UK booster trial will test value of third COVID jab dose
All seven COVID-19 vaccines ordered by the UK government will be tested in a new trial that will see whether they can be used as a third booster dose to protect against new variants.
The Cov-Boost trial is thought to be the first in the world to try to generate data on the value of booster doses in protecting people against COVID-19, and is being led by University Hospital Southampton NHS Foundation Trust.
The seven COVID-19 vaccines on trial will be from AstraZeneca/Oxford University and Pfizer/BioNTech – which provided the backbone of the initial vaccination programme in the UK – along with newer jabs from Moderna, Novavax, Valneva, CureVac and Janssen.
Results are expected in September, in time to prepare for the coming winter and potentially a fresh wave of infections – with health authorities increasingly worried about the emerging variant B.1.617.2, which was first identified in India.
The vaccines will be given at least three months after a second dose as part of the ongoing vaccination programme, and people could receive a different shot to the one they were originally vaccinated with. A control group will get a meningococcal vaccine.
“This is about making sure the vaccines stay ahead of the virus,” said Health Secretary Matt Hancock in a news conference, adding that it will include “new vaccines specifically targeted at variants of concern”.
The number of confirmed cases the Indian variant in the UK has risen to 2,967, up 28% in two days, according to the latest figures.
Prof Andrew Hayward, an infectious disease expert at University College London (UCL) who also sites on the government’s Scientific Advisory Group for Emergencies (SAGE), told the BBC this morning he was concerned the UK may already be at the start of a third wave of infections.
Backed by £19 million in public money, Cov-Boost will examine which vaccines against COVID-19 are most effective as a booster vaccination, depending on which vaccine was used to provide the initial “prime-boost” doses.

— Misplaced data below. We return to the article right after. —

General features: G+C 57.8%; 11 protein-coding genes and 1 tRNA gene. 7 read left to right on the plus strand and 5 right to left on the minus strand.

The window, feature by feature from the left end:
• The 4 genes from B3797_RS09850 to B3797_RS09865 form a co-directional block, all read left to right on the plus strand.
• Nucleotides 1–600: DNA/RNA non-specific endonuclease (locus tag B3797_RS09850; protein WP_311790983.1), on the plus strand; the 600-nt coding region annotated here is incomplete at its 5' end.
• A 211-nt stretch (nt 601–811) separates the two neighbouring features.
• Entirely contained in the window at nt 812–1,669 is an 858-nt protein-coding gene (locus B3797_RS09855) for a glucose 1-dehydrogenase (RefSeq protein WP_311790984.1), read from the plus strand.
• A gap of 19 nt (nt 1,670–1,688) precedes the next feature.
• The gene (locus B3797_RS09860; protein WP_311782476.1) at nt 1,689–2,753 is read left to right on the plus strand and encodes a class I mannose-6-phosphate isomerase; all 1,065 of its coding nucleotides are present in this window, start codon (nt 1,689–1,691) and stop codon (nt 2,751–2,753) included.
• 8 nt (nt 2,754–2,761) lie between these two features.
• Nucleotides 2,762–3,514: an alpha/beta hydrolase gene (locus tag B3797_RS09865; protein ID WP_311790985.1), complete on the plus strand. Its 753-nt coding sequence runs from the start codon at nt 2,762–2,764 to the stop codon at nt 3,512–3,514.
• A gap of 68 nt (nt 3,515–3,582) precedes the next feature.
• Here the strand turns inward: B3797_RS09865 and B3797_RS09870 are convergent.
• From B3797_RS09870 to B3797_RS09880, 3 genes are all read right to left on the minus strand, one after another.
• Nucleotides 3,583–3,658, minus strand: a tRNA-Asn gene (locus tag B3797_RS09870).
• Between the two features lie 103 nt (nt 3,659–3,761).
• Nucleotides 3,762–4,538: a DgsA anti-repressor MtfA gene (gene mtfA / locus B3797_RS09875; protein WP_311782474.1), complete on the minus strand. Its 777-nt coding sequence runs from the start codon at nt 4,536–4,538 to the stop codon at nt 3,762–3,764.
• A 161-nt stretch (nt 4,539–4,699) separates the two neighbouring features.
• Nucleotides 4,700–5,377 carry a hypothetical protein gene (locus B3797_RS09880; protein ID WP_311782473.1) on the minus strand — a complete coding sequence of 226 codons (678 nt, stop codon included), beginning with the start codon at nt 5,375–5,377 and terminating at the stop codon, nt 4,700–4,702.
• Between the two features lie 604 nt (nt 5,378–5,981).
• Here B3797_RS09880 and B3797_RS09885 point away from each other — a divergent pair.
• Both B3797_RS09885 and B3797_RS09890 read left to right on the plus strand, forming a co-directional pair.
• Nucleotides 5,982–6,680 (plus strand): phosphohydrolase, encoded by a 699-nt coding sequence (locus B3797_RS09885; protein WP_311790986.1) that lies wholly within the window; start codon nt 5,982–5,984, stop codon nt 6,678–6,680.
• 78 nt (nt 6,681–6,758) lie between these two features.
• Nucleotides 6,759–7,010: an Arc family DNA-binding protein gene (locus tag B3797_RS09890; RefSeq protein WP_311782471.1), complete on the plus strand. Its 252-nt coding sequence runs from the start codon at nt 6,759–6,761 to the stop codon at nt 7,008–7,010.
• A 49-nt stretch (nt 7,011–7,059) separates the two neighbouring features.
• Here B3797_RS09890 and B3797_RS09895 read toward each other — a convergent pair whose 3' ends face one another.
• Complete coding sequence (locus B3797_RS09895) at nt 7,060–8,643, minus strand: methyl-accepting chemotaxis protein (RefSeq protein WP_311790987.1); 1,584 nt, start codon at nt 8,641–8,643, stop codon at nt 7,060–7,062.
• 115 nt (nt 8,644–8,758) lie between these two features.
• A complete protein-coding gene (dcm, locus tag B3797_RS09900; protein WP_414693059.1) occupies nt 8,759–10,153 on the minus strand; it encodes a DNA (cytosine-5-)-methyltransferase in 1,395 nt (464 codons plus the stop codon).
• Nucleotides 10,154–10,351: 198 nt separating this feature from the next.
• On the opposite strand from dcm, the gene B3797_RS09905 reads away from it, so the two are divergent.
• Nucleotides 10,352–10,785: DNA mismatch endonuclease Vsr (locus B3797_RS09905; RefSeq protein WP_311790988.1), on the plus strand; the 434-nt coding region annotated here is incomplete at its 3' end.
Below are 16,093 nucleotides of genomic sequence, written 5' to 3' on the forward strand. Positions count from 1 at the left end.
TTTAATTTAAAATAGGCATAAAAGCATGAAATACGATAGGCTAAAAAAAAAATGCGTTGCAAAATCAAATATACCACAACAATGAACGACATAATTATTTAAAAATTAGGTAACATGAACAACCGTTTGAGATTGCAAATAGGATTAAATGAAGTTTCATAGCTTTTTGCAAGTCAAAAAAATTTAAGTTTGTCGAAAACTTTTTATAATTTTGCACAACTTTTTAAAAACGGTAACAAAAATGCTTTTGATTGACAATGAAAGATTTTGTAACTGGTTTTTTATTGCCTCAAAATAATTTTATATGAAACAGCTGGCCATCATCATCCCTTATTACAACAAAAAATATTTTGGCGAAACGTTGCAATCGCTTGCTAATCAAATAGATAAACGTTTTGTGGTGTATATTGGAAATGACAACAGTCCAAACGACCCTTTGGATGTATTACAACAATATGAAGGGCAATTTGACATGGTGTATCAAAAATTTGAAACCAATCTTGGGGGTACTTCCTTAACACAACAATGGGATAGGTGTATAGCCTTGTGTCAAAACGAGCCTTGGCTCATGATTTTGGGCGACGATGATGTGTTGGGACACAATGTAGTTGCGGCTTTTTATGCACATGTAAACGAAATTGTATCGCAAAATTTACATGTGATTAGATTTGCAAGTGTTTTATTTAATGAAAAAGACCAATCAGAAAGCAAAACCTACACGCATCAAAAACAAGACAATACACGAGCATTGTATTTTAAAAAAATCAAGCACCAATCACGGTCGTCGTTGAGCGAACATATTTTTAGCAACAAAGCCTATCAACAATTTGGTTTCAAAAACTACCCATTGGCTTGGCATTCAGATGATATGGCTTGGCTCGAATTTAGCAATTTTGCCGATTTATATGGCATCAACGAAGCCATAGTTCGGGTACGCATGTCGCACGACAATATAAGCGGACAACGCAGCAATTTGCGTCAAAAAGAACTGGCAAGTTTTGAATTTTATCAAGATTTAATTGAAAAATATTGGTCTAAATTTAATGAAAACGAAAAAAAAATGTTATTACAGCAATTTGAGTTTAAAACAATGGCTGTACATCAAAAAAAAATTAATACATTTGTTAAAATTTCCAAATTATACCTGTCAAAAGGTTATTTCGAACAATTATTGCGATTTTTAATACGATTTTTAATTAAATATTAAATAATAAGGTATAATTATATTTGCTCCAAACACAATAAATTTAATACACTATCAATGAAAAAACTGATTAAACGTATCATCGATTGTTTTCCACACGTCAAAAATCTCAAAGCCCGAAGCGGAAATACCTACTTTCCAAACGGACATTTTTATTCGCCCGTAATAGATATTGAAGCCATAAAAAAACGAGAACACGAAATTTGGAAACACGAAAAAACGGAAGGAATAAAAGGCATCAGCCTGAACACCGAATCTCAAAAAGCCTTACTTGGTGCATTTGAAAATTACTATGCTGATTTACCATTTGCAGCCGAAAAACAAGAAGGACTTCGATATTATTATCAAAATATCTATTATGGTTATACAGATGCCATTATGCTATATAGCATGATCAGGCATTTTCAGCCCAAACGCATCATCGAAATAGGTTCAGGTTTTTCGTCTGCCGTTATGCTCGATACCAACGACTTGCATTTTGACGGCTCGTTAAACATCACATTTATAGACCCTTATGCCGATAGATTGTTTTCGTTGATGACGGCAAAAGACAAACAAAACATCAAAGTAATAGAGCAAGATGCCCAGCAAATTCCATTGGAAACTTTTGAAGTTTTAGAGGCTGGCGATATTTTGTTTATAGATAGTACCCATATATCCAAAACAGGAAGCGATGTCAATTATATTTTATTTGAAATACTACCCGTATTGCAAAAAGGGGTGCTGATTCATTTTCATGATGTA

The study will also look at the duration of immunity from the initial course as well as side effects. It’s hoping to recruit around 2,900 men and women aged over 30 who got their first shots in December 2020 or January 2021.
“This trial will give the Joint Committee on Vaccination and Immunisation (JCVI) the important data to inform their recommendations of how to protect the population against any future wave,” said lead investigator Professor Saul Faust, director of the NIHR Southampton Clinical Research Facility.
At the moment, the AZ, Pfizer/BioNTech and Moderna vaccines have been cleared for use by the Medicines and Healthcare products Regulatory Agency (MHRA), while the Janssen and Novavax candidates are under review by the regulator.
The CureVac and Valneva candidates are still in phase 3 testing at the moment, but are expected to be ready for filing within the next few months if the data from those studies are positive.
The UK government secured access to another 60 million doses of the Pfizer/BioNTech vaccine last month, taking its total to 100 million, and has also ordered the same number of AZ shots.
It’s also asked for delivery of 100 million doses of the Valneva jab, 60 million apiece of the Novavax product and another delayed vaccine from GlaxoSmithKline/Sanofi, 50 million from CureVac, 30 million from Janssen and 17 million from Moderna.
Altogether, that’s enough doses to deliver around seven doses each to the UK population. The national vaccination programme has so far delivered almost 58 million doses in total, with more than 20 million people already covered by two shots.
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